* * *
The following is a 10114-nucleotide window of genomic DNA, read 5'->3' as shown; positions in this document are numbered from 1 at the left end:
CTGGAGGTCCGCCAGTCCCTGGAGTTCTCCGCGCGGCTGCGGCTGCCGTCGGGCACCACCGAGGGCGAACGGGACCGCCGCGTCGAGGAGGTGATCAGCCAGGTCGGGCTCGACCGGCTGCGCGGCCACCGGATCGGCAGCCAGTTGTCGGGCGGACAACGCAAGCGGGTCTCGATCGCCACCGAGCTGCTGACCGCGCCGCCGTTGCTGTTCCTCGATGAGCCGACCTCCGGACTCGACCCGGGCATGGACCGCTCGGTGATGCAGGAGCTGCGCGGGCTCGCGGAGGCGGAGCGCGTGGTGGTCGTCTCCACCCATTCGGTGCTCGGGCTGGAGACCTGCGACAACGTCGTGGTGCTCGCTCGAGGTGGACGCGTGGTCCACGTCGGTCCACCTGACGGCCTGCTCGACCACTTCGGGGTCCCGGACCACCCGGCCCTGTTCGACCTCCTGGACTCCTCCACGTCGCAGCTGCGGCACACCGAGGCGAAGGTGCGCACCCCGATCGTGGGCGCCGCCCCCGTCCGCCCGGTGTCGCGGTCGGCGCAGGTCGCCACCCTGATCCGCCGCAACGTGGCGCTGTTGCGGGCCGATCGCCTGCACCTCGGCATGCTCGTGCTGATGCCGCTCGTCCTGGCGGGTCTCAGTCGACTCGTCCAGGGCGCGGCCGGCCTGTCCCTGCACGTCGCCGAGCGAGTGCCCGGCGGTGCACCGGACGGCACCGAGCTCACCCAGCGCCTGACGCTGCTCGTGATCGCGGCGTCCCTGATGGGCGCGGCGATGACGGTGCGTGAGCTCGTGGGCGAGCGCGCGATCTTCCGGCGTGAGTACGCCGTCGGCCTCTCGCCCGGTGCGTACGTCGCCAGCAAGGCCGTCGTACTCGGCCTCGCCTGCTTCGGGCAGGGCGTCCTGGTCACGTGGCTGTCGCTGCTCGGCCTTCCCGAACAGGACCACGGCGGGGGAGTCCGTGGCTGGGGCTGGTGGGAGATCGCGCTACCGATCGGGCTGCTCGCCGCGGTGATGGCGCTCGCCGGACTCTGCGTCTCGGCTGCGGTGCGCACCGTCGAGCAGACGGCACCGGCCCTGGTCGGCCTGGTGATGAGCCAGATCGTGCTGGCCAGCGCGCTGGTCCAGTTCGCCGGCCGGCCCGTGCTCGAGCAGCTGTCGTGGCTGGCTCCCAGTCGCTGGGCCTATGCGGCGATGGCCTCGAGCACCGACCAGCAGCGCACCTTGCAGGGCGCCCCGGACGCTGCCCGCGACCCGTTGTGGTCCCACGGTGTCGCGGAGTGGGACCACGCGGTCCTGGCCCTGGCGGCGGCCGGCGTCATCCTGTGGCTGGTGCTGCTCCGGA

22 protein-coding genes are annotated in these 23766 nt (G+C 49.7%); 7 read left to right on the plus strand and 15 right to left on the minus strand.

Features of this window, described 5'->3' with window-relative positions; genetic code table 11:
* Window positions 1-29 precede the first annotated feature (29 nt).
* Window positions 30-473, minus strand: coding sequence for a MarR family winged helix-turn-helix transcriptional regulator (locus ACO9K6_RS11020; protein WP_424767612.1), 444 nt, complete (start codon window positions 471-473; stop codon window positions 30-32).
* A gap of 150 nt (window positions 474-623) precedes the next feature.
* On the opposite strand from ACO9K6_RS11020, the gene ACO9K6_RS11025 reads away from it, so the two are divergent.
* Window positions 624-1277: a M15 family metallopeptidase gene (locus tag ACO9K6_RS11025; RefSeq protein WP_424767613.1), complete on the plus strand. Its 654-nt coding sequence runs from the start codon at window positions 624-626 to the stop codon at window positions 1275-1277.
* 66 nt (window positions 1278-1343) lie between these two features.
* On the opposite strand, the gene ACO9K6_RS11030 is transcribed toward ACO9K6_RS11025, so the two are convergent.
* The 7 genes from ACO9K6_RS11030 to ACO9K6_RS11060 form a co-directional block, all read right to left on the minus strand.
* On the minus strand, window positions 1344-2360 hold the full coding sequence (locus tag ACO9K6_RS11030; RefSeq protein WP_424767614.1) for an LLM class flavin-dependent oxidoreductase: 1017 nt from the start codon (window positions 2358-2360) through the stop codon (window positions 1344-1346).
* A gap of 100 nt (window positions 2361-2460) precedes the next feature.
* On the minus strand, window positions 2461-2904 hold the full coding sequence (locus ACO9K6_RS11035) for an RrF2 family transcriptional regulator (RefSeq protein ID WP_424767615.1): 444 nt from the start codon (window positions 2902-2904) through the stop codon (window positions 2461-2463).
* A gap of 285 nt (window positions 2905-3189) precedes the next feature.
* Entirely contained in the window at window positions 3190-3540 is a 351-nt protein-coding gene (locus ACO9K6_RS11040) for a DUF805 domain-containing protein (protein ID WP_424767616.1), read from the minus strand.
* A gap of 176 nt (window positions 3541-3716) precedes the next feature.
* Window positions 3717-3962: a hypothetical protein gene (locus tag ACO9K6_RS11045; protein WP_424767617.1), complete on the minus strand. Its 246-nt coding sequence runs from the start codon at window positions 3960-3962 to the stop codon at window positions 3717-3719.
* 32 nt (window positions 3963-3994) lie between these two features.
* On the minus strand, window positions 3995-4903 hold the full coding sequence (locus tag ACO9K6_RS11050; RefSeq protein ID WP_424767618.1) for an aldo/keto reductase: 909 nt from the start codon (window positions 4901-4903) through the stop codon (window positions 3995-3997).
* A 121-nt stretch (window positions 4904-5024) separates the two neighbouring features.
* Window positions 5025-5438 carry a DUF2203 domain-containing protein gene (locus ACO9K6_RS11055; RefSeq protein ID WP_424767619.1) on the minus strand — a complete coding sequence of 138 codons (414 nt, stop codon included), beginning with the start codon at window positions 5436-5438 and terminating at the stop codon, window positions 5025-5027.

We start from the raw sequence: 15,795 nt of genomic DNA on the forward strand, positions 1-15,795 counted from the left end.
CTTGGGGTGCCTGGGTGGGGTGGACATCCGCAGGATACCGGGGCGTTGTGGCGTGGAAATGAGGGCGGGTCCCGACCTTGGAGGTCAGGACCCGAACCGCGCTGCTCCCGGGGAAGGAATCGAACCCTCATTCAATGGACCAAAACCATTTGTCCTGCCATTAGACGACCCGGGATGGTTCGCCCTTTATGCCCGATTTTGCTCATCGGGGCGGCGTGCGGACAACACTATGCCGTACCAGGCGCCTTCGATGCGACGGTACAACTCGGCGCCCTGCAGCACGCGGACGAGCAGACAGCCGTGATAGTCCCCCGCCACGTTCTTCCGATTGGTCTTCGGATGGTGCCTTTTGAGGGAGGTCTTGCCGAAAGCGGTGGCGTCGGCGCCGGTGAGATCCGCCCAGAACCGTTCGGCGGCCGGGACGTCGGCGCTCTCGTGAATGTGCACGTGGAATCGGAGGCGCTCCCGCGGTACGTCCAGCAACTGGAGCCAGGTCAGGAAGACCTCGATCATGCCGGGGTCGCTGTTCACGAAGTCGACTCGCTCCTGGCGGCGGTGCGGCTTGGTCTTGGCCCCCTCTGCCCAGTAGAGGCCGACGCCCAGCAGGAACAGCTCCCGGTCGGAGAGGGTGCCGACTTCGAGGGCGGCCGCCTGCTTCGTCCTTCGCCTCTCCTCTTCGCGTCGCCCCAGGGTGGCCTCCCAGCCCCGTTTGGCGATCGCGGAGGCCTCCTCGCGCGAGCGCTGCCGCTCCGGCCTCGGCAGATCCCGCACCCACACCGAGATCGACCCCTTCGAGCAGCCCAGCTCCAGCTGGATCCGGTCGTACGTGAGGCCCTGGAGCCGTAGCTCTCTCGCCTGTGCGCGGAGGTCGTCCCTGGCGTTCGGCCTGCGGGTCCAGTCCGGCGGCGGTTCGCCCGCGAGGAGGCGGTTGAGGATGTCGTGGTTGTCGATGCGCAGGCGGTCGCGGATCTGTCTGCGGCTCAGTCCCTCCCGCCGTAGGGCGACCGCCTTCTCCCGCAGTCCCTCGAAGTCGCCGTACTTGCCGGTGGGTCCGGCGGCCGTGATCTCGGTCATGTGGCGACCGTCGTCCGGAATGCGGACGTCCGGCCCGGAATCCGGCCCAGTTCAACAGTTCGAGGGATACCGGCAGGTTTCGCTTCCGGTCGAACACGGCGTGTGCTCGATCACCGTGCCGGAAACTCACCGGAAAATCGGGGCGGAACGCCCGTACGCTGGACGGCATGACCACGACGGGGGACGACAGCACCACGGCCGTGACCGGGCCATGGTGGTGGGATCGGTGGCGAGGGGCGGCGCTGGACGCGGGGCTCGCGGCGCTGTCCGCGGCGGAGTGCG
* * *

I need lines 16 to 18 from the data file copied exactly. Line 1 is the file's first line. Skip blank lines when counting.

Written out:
* A gap of 285 nt (window positions 2905-3189) precedes the next feature.
* Entirely contained in the window at window positions 3190-3540 is a 351-nt protein-coding gene (locus ACO9K6_RS11040) for a DUF805 domain-containing protein (protein ID WP_424767616.1), read from the minus strand.
* A gap of 176 nt (window positions 3541-3716) precedes the next feature.